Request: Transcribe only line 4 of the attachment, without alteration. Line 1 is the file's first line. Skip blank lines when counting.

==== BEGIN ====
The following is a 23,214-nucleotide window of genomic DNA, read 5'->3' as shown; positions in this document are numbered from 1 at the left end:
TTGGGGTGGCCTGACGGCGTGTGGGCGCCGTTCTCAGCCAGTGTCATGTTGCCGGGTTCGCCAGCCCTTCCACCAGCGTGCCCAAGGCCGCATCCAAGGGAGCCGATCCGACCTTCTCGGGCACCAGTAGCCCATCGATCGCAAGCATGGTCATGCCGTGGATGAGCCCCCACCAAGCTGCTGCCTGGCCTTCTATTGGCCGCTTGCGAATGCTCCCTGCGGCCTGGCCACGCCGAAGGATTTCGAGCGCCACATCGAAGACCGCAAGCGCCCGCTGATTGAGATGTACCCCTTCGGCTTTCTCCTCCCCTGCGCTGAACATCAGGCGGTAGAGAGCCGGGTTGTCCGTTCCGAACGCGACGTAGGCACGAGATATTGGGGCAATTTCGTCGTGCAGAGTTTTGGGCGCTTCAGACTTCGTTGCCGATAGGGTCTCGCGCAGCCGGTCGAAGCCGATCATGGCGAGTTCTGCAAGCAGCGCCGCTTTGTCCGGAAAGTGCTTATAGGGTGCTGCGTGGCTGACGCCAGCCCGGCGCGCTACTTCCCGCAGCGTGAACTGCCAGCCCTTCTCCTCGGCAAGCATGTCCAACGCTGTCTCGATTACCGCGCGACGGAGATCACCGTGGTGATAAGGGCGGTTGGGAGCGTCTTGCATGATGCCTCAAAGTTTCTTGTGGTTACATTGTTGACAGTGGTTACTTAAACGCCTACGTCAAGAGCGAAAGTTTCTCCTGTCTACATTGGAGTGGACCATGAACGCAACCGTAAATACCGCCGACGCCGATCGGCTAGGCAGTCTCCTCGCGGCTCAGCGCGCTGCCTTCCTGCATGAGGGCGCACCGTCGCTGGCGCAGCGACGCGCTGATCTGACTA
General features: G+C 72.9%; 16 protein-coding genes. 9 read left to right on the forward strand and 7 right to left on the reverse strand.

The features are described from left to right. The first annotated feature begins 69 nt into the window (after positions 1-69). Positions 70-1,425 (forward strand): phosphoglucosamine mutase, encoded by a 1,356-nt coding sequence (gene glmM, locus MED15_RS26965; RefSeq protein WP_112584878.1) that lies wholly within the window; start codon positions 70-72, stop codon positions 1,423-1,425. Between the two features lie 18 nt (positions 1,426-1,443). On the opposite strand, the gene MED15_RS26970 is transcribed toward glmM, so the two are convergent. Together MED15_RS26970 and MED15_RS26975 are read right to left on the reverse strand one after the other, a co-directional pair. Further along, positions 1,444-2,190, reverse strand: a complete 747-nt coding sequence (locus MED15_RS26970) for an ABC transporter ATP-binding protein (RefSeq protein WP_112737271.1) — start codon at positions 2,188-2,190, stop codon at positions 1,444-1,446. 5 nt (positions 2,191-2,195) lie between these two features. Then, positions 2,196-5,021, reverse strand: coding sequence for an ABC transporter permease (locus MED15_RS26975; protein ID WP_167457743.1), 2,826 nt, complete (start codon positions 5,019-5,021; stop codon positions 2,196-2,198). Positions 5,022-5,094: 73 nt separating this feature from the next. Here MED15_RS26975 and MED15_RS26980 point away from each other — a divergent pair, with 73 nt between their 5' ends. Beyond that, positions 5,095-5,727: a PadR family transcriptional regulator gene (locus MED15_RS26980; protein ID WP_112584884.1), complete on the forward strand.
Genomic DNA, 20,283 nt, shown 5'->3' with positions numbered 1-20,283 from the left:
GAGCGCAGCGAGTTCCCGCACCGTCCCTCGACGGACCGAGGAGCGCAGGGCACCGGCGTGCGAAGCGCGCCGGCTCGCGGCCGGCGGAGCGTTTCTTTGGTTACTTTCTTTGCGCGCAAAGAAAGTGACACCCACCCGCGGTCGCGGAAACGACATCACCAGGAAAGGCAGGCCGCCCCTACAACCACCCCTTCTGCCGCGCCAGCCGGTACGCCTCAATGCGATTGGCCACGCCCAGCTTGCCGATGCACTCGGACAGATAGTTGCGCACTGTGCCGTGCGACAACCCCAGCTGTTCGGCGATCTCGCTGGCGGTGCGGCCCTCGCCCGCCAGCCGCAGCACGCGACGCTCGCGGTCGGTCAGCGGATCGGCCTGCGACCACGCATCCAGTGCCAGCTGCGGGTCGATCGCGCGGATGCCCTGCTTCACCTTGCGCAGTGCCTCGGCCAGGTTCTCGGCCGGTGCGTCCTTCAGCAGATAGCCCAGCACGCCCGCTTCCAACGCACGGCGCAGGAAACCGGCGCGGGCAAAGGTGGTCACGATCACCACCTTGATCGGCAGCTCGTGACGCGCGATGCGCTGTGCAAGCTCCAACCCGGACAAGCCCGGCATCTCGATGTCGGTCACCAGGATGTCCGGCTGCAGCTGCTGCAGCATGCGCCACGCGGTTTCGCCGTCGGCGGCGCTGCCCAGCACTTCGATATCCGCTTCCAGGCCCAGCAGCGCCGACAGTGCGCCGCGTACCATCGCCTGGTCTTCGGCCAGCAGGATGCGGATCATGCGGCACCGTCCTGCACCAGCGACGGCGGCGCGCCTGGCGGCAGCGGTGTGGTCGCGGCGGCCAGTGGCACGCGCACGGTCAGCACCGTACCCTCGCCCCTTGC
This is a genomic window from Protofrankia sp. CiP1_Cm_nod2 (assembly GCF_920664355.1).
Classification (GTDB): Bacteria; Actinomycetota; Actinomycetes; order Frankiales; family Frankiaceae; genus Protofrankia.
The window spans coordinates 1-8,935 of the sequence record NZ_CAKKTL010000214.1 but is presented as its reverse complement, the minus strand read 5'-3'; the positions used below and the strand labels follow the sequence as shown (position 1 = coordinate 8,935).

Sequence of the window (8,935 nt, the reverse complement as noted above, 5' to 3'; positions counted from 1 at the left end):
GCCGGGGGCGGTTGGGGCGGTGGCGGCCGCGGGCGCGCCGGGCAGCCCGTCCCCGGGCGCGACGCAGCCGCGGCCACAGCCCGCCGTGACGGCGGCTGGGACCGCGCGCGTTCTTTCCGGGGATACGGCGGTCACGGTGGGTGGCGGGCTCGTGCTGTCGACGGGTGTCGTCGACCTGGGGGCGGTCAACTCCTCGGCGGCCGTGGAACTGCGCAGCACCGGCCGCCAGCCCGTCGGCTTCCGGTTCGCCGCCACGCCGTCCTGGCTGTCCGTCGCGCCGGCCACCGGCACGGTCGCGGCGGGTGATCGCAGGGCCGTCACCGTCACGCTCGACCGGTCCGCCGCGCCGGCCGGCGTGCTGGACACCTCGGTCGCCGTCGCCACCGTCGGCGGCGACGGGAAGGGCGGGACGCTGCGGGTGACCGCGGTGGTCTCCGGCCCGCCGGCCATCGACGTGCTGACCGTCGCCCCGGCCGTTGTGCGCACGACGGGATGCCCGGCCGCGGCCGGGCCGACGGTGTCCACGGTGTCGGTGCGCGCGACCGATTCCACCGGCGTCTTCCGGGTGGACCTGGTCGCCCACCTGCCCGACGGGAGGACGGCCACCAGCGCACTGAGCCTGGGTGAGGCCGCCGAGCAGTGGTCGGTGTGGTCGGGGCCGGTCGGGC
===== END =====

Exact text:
The features are described from left to right. The first annotated feature begins 69 nt into the window (after positions 1-69). Positions 70-1,425 (forward strand): phosphoglucosamine mutase, encoded by a 1,356-nt coding sequence (gene glmM, locus MED15_RS26965; RefSeq protein WP_112584878.1) that lies wholly within the window; start codon positions 70-72, stop codon positions 1,423-1,425. Between the two features lie 18 nt (positions 1,426-1,443). On the opposite strand, the gene MED15_RS26970 is transcribed toward glmM, so the two are convergent. Together MED15_RS26970 and MED15_RS26975 are read right to left on the reverse strand one after the other, a co-directional pair. Further along, positions 1,444-2,190, reverse strand: a complete 747-nt coding sequence (locus MED15_RS26970) for an ABC transporter ATP-binding protein (RefSeq protein WP_112737271.1) — start codon at positions 2,188-2,190, stop codon at positions 1,444-1,446. 5 nt (positions 2,191-2,195) lie between these two features. Then, positions 2,196-5,021, reverse strand: coding sequence for an ABC transporter permease (locus MED15_RS26975; protein ID WP_167457743.1), 2,826 nt, complete (start codon positions 5,019-5,021; stop codon positions 2,196-2,198). Positions 5,022-5,094: 73 nt separating this feature from the next. Here MED15_RS26975 and MED15_RS26980 point away from each other — a divergent pair, with 73 nt between their 5' ends. Beyond that, positions 5,095-5,727: a PadR family transcriptional regulator gene (locus MED15_RS26980; protein ID WP_112584884.1), complete on the forward strand.